Sunday, August 2, 2015

How > Should

I've written about the place of life application in sermons a number of times (like here, here and here).

But the form of application usually takes one of two routes with one far more preferable than the other.

One option is to tell people what they SHOULD do in light of what the bible says.

The danger in this is that it can lead to legalism and promote guilt.

The second option is to share with people HOW they can use what the bible says.

This, alternatively, opens up an avenue for the listener to feel empowered (or at least slightly more confident) in living out what the sermon was all about.

The trouble is, churches can push the former over the later because telling someone how the gospel can change their lives is more difficult to measure than a black-and-white instruction to follow.

Thursday, July 30, 2015

The key question from Elijah

We’re all busy. That’s just how life is.

No matter what life stage you’re in, the hectic pace of living can crowd in around you.
Do you feel that right now?

By tomorrow, my youth group will have just concluded their series on the Old Testament prophet Elijah.
Even if you’re familiar with the story, go and give it a skim now (it’s in 1 Kings 16-19)… I’ll wait.

Before the rulers of his day, who put their faith in the neighbouring fertility God Baal, Elijah said that there would be no rain for three years. Whilst outnumbered 850:1, Elijah proposes a contest to see which deity would show themselves to be faithful.
In short, Elijah makes a mighty stand for God before the powers of his day and he’s able to do this for two reasons.

First, Elijah knew what he was standing for – complete devotion to the faithful God Yahweh, not a God/Baal hybrid religion.
Secondly, Elijah knew whom he was standing with - The God who can both shake the mountain, but speak with whispered tones.
It’s upon the side of mount Horeb where God asks Elijah the probing question “What are you doing here?”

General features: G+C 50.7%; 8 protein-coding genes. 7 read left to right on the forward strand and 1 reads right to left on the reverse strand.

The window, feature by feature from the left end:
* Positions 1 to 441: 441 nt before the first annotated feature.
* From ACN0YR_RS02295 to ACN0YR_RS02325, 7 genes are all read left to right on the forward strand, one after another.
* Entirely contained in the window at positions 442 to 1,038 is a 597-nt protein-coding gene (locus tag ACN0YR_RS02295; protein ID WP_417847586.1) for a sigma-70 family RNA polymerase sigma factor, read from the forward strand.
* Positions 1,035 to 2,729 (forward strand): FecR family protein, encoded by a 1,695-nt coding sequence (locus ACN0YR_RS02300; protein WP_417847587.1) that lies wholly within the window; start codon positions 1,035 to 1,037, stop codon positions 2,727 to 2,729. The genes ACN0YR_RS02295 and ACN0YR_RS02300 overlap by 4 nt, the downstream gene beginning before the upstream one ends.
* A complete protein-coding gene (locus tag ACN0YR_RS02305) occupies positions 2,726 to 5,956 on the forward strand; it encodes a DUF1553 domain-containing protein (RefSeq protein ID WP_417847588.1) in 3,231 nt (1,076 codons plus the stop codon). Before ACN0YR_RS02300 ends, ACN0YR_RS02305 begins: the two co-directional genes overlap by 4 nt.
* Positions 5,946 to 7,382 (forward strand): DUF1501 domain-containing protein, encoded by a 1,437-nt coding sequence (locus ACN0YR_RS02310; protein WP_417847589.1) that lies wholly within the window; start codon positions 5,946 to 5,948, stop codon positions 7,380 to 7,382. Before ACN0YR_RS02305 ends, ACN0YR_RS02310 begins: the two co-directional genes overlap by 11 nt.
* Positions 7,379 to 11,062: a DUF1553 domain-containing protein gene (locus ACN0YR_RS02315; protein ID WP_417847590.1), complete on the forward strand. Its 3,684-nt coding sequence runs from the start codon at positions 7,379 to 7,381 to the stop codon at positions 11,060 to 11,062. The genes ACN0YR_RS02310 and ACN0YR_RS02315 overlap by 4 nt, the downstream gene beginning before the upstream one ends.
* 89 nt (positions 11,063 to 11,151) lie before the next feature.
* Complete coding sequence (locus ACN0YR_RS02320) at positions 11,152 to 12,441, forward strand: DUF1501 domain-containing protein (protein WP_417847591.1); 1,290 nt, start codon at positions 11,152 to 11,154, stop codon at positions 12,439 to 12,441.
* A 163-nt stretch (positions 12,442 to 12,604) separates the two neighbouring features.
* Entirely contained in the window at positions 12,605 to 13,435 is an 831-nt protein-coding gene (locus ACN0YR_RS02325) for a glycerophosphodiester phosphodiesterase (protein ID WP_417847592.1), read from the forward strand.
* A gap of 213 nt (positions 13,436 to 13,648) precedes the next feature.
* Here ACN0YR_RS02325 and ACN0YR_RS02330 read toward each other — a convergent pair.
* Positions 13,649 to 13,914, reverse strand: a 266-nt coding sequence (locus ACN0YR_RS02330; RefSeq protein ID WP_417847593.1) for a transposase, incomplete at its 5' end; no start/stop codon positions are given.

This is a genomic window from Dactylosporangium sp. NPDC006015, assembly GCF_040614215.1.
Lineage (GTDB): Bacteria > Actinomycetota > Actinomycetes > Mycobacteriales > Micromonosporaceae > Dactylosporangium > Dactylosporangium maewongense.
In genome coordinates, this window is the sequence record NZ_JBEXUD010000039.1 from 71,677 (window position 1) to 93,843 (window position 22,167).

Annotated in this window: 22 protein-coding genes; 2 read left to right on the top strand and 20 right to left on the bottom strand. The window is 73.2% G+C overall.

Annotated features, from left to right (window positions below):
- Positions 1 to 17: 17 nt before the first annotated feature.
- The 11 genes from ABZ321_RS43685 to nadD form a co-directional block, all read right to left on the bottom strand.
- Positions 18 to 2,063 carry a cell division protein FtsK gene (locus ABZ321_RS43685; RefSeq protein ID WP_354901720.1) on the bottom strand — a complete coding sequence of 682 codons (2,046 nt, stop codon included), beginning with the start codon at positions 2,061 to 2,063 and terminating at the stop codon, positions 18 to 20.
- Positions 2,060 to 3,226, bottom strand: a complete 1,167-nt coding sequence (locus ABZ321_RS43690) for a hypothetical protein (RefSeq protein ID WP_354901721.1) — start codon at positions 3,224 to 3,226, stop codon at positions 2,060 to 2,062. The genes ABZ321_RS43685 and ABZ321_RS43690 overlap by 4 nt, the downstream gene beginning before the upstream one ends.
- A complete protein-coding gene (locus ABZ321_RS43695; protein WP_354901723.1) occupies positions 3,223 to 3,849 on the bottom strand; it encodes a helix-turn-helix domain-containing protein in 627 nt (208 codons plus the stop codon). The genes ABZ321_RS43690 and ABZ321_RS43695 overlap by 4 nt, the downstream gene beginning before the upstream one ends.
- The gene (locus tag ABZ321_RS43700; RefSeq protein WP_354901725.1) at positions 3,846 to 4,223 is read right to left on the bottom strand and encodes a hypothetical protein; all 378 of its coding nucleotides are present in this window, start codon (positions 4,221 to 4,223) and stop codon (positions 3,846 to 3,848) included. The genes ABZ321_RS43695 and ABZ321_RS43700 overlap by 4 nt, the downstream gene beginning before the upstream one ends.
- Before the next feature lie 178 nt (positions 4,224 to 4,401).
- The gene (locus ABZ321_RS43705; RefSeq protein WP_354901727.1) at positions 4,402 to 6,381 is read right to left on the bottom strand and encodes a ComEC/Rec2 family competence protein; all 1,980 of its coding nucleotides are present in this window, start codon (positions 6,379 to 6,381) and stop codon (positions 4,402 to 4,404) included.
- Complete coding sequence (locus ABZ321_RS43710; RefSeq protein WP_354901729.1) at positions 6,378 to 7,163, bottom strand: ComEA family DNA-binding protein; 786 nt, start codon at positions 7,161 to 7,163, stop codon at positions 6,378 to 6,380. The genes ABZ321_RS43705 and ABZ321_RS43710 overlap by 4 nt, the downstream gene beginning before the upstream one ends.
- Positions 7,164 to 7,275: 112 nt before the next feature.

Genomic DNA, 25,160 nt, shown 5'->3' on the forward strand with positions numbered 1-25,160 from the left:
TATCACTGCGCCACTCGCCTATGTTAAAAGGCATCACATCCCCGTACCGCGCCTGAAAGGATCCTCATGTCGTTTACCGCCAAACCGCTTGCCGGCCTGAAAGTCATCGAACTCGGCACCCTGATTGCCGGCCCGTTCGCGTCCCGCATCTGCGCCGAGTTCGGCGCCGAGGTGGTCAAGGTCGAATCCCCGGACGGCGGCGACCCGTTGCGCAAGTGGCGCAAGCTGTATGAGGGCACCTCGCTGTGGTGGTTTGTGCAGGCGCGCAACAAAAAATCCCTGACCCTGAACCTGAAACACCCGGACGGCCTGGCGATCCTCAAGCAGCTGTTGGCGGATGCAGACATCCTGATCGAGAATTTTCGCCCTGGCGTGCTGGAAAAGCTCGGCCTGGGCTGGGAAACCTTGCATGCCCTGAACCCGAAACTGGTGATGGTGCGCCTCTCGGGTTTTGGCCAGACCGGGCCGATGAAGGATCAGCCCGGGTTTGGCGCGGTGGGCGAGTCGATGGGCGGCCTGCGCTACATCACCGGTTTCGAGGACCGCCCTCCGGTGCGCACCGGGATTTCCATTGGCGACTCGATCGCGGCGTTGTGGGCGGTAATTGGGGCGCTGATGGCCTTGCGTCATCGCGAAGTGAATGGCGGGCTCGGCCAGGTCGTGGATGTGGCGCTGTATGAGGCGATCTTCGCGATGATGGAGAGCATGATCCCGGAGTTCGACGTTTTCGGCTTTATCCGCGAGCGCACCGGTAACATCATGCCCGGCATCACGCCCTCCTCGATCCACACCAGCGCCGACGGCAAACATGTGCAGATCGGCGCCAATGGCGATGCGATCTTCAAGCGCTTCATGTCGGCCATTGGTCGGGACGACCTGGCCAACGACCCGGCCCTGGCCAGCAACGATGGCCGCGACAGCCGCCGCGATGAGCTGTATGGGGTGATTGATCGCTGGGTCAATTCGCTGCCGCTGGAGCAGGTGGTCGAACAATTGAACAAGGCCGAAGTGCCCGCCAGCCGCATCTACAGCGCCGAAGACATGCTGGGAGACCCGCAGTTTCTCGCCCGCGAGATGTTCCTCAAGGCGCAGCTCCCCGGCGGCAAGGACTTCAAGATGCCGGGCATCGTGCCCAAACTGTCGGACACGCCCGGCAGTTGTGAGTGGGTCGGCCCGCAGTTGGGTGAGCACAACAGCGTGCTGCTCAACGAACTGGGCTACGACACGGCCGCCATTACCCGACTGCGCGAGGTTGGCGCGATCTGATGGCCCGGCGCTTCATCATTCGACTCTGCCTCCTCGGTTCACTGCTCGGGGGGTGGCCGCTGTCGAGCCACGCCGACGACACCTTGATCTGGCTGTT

Do you ever hear God asking you that question?

Do you ever stop before God long enough for Him to ask you that question?

Are you still enough to hear the whispered query?

Are the distractions of life far enough away for you to interact with the enquiry?

In our homes, schools, universities and workplaces…
Amongst our family, friends and colleagues…
Within our churches and our neighbours…
How would you answer the question from God… What are you doing here?

Tuesday, July 28, 2015

Refining or shrinking

Gideon was a failure as a leader.

His numbers went from 22,000, to 10,000 down to 300.

But his army was not shrinking; instead it was being refined down to a number which God could use and be seen through.

In ministry, sometimes things fail and shrink. But not always.

Sometimes, God refines the numbers of a group down so a He can undeniably move anew.

The challenge is trying to discern between the two...

Saturday, July 25, 2015

What can settle the discussion for you...

Teachers change.
Ministers leave.
Principals of schools transfer.
Students graduate.

With some people and situations, every fight is not worth engaging, every hill is not worth dying upon and every argument is not worth having.

Why?

Because convincing someone of your point of view isn't always required.
With some people, when it comes to peripheral issues, you don't need to persuade someone.
Some issues don't need to be immediately resolved.

In some cases, the resolution of a problem will be found with time.

In place of structured arguments, perseverance will open up avenues.

You just need to outlast and out-survive.

Tuesday, July 21, 2015

The guest doesn't have to be difficult to find

Some people won't like me.
Some kids won't be moved by my explanations.
Some teens will get annoyed by my anecdotes.

Herein lies the power of the guest.

But, when we look for the alternate voice, we can cast the net far and wide.

In truth, we don't need to look that far...

This is why I have the minister of my church and an adult volunteer give the talk at our after-school children's ministry activity.
This is why I cycle through my youth group leaders to help me plan and deliver the youth group talks.
This is why, at the end of last term, the talk on a Friday night was split amongst my four leaders and, at least intended, the small groups were to be headed up by the four voices.

Because some voices will be heard louder than mine.
With a different voice, some truths will become clearer.
Some stories will resonate stronger when presented by someone else.
With a different leader, the dynamics of a small group can powerfully transform.